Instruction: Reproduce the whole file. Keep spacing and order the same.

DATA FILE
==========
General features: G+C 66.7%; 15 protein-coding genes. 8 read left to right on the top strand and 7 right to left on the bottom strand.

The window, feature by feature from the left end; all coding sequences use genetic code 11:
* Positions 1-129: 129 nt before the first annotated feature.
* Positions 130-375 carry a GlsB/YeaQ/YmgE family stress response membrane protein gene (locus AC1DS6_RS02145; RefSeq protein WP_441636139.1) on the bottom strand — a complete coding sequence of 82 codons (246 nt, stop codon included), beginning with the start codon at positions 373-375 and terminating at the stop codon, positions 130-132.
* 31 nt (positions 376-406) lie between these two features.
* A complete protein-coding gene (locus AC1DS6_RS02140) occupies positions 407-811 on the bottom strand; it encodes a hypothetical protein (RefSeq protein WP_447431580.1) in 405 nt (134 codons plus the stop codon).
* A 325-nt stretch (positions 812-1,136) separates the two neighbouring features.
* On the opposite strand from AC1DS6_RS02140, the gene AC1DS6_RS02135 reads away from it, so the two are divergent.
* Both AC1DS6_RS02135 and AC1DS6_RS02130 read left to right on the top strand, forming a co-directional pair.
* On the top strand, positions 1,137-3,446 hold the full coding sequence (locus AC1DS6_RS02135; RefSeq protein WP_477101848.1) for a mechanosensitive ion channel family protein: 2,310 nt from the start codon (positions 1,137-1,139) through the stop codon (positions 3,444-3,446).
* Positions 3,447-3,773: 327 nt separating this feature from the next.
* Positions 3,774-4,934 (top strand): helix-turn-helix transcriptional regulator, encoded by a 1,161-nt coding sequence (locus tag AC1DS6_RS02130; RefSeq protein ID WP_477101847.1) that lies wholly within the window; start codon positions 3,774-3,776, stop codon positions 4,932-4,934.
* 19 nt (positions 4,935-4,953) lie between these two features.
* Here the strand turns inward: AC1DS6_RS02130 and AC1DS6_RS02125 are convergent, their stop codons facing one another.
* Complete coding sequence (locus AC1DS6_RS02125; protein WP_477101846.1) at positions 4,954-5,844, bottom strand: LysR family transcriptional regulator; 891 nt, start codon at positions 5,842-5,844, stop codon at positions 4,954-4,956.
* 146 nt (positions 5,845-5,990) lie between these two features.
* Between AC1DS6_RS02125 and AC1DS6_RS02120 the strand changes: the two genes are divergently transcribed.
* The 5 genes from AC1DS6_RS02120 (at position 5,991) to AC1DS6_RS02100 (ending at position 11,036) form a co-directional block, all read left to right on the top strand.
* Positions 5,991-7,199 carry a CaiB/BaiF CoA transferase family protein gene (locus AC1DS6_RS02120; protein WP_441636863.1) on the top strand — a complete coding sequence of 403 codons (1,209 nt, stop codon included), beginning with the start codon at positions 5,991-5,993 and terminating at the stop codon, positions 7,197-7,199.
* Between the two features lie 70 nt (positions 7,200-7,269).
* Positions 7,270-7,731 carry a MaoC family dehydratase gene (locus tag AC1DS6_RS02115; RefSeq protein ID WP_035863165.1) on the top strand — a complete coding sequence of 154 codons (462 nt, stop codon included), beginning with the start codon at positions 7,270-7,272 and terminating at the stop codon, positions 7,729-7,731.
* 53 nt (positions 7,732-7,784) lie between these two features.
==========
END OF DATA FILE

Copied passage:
General features: G+C 66.7%; 15 protein-coding genes. 8 read left to right on the top strand and 7 right to left on the bottom strand.

The window, feature by feature from the left end; all coding sequences use genetic code 11:
* Positions 1-129: 129 nt before the first annotated feature.
* Positions 130-375 carry a GlsB/YeaQ/YmgE family stress response membrane protein gene (locus AC1DS6_RS02145; RefSeq protein WP_441636139.1) on the bottom strand — a complete coding sequence of 82 codons (246 nt, stop codon included), beginning with the start codon at positions 373-375 and terminating at the stop codon, positions 130-132.
* 31 nt (positions 376-406) lie between these two features.
* A complete protein-coding gene (locus AC1DS6_RS02140) occupies positions 407-811 on the bottom strand; it encodes a hypothetical protein (RefSeq protein WP_447431580.1) in 405 nt (134 codons plus the stop codon).
* A 325-nt stretch (positions 812-1,136) separates the two neighbouring features.
* On the opposite strand from AC1DS6_RS02140, the gene AC1DS6_RS02135 reads away from it, so the two are divergent.
* Both AC1DS6_RS02135 and AC1DS6_RS02130 read left to right on the top strand, forming a co-directional pair.
* On the top strand, positions 1,137-3,446 hold the full coding sequence (locus AC1DS6_RS02135; RefSeq protein WP_477101848.1) for a mechanosensitive ion channel family protein: 2,310 nt from the start codon (positions 1,137-1,139) through the stop codon (positions 3,444-3,446).
* Positions 3,447-3,773: 327 nt separating this feature from the next.
* Positions 3,774-4,934 (top strand): helix-turn-helix transcriptional regulator, encoded by a 1,161-nt coding sequence (locus tag AC1DS6_RS02130; RefSeq protein ID WP_477101847.1) that lies wholly within the window; start codon positions 3,774-3,776, stop codon positions 4,932-4,934.
* 19 nt (positions 4,935-4,953) lie between these two features.
* Here the strand turns inward: AC1DS6_RS02130 and AC1DS6_RS02125 are convergent, their stop codons facing one another.
* Complete coding sequence (locus AC1DS6_RS02125; protein WP_477101846.1) at positions 4,954-5,844, bottom strand: LysR family transcriptional regulator; 891 nt, start codon at positions 5,842-5,844, stop codon at positions 4,954-4,956.
* 146 nt (positions 5,845-5,990) lie between these two features.
* Between AC1DS6_RS02125 and AC1DS6_RS02120 the strand changes: the two genes are divergently transcribed.
* The 5 genes from AC1DS6_RS02120 (at position 5,991) to AC1DS6_RS02100 (ending at position 11,036) form a co-directional block, all read left to right on the top strand.
* Positions 5,991-7,199 carry a CaiB/BaiF CoA transferase family protein gene (locus AC1DS6_RS02120; protein WP_441636863.1) on the top strand — a complete coding sequence of 403 codons (1,209 nt, stop codon included), beginning with the start codon at positions 5,991-5,993 and terminating at the stop codon, positions 7,197-7,199.
* Between the two features lie 70 nt (positions 7,200-7,269).
* Positions 7,270-7,731 carry a MaoC family dehydratase gene (locus tag AC1DS6_RS02115; RefSeq protein ID WP_035863165.1) on the top strand — a complete coding sequence of 154 codons (462 nt, stop codon included), beginning with the start codon at positions 7,270-7,272 and terminating at the stop codon, positions 7,729-7,731.
* 53 nt (positions 7,732-7,784) lie between these two features.